An Executive Curriculum, Handpicked by Your Employer

An Executive Curriculum, Handpicked by Your Employer
Indiana's Kelley School has developed a way for companies to keep employees' skills up to date while giving them a head start on a graduate degree (Photograph by Brooks Kraft/Corbis)
Photograph by Brooks Kraft/Corbis

Indiana University’s Kelley School of Business is expanding its certificate programs for executives, combining noncredit webinars, for-credit certificates, and graduate degrees into a single educational program, mostly for corporate clients.

A corporate client works with the Kelley School to develop “executive degree programs” as webinars on topics such as health care analytics, supply chain analytics, or social media marketing. Then the client’s employees can pursue the courses to earn a certificate that demonstrates competency in particular skills.

Employees who excel in the certificate program earn credits they can put toward completing an MBA or MS degree, as long as they meet admissions requirements. In addition to successfully completing four certificate courses, they must write a personal statement and provide a recommendation from an immediate supervisor, college transcripts, and GMAT or GRE scores.

Booz Allen Hamilton, the strategy and technology consulting firm, has employed the Kelley School to train some of its staff in business analytics and enterprise resource planning—the software systems used to monitor production, order processing, and inventory. Each of Booz Allen Hamilton’s programs with Kelley features four separate three-month-long courses that can be completed in 15 months, says Tom Preston, a principal at Booz who helped to create the programs and has personally participant in it. “We define the curriculum to make it applicable to the kind of consulting we do,” he adds.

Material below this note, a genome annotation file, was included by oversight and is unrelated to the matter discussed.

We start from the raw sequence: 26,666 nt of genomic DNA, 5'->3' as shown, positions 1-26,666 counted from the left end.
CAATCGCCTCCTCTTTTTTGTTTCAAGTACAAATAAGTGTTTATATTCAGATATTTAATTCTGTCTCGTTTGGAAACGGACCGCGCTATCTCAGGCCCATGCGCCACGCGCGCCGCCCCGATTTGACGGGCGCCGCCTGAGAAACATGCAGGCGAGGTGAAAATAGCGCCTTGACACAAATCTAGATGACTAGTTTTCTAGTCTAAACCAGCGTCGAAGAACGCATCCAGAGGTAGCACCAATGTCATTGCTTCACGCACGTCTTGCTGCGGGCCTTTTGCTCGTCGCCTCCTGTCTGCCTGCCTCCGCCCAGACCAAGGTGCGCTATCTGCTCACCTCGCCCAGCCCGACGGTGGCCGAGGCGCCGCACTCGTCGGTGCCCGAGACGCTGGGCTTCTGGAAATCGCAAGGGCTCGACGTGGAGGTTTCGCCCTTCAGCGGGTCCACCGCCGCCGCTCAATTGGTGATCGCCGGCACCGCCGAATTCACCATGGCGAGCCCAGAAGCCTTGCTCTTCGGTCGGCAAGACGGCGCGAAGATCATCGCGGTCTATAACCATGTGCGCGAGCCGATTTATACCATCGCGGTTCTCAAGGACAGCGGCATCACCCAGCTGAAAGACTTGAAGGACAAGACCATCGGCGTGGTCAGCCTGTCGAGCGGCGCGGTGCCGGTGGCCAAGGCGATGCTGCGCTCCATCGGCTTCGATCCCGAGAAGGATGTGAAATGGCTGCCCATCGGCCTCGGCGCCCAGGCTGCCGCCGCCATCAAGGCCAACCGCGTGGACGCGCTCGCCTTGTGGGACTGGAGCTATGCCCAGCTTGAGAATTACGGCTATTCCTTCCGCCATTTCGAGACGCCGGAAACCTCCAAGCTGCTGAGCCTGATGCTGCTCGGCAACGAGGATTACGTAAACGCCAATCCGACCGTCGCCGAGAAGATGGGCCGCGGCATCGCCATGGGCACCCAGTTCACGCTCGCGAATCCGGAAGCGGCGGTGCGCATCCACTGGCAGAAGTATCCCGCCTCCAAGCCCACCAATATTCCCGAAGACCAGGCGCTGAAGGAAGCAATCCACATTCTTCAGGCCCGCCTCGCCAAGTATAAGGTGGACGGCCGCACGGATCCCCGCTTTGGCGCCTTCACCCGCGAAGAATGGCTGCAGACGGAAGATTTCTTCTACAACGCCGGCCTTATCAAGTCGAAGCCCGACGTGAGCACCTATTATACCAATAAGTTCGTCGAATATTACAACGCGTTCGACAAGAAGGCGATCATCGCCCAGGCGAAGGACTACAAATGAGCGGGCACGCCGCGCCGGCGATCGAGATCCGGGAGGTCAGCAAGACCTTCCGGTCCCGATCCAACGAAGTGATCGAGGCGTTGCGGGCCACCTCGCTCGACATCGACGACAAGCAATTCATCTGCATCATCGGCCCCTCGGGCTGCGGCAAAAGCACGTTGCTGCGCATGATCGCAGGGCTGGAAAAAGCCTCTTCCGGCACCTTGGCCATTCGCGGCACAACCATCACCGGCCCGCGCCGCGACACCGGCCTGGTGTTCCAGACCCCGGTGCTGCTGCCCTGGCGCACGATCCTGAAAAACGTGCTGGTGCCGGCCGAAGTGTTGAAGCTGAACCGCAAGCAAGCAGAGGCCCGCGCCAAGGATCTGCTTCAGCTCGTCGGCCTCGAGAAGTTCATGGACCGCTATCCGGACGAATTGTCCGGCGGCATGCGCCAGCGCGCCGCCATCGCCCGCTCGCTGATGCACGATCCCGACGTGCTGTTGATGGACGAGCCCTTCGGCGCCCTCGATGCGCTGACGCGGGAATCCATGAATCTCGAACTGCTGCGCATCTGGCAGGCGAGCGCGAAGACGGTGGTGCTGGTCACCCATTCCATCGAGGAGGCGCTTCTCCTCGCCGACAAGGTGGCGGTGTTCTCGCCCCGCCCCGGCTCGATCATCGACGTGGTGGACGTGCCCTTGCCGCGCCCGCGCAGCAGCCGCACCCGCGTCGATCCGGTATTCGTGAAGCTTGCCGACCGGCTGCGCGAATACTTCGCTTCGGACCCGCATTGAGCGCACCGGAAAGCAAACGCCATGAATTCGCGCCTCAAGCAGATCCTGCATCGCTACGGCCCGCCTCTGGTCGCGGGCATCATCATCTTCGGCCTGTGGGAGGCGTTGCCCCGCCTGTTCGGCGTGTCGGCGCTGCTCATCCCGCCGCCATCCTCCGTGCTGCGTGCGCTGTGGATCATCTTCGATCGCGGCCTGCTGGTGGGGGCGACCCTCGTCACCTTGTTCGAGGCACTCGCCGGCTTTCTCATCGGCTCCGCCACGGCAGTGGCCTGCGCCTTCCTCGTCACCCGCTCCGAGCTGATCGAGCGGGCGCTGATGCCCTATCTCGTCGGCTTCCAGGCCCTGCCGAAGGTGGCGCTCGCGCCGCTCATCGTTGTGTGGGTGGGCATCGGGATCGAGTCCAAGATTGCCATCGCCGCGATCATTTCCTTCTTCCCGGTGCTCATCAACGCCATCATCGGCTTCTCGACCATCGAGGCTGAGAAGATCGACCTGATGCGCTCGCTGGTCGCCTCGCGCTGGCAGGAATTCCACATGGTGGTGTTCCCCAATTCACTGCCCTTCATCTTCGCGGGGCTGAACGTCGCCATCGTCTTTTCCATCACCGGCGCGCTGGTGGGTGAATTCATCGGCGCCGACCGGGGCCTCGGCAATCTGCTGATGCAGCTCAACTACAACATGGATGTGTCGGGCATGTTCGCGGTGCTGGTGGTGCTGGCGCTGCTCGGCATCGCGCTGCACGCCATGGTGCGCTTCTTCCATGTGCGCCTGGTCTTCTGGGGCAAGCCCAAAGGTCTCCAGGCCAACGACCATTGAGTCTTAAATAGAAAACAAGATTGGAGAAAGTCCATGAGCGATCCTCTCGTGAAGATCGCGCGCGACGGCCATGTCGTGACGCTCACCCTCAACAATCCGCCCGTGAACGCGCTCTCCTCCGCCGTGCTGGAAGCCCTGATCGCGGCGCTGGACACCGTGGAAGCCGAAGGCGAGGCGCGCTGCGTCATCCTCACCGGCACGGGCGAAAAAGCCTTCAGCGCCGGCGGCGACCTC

So far, more than 125 Booz employees have earned certificates in enterprise resource planning and more than 250 have done so in business analytics. Recently, the company had about 35 employees go through a similar Kelley program in information technology service management.

Once the employees have completed all four courses, they earn 12 credit hours toward a degree. At least 25 percent of the employees who have taken the courses have gone on to secure one of the degrees, says Preston, himself two-thirds of the way through the EMBA program. About 800 students are enrolled in executive degree programs, and the Kelley School expects that number to rise with a planned increase in general enrollment beyond those at partner firms, according to the school’s announcement.

Previously, certificate programs tended to have a general management focus. Now corporate clients are showing strong interest in business analytics, supply chain analytics, health-care analytics, social media marketing, enterprise-resource planning, and specialty programs such as cybersecurity, says Richard J. Magjuka, the faculty chair of executive degree programs at the Kelley School.

These corporate-sponsored programs vary in cost. For public programs in which participants enroll independent of their employers, the cost is $13,740 for a four-course certificate.NN

Preston says one of the biggest benefits of these programs is the ability to train employees on new technologies. “No matter where you are in your career, you must keep your skills current and keep learning new things,” he adds. “You don’t want to be obsolete.”

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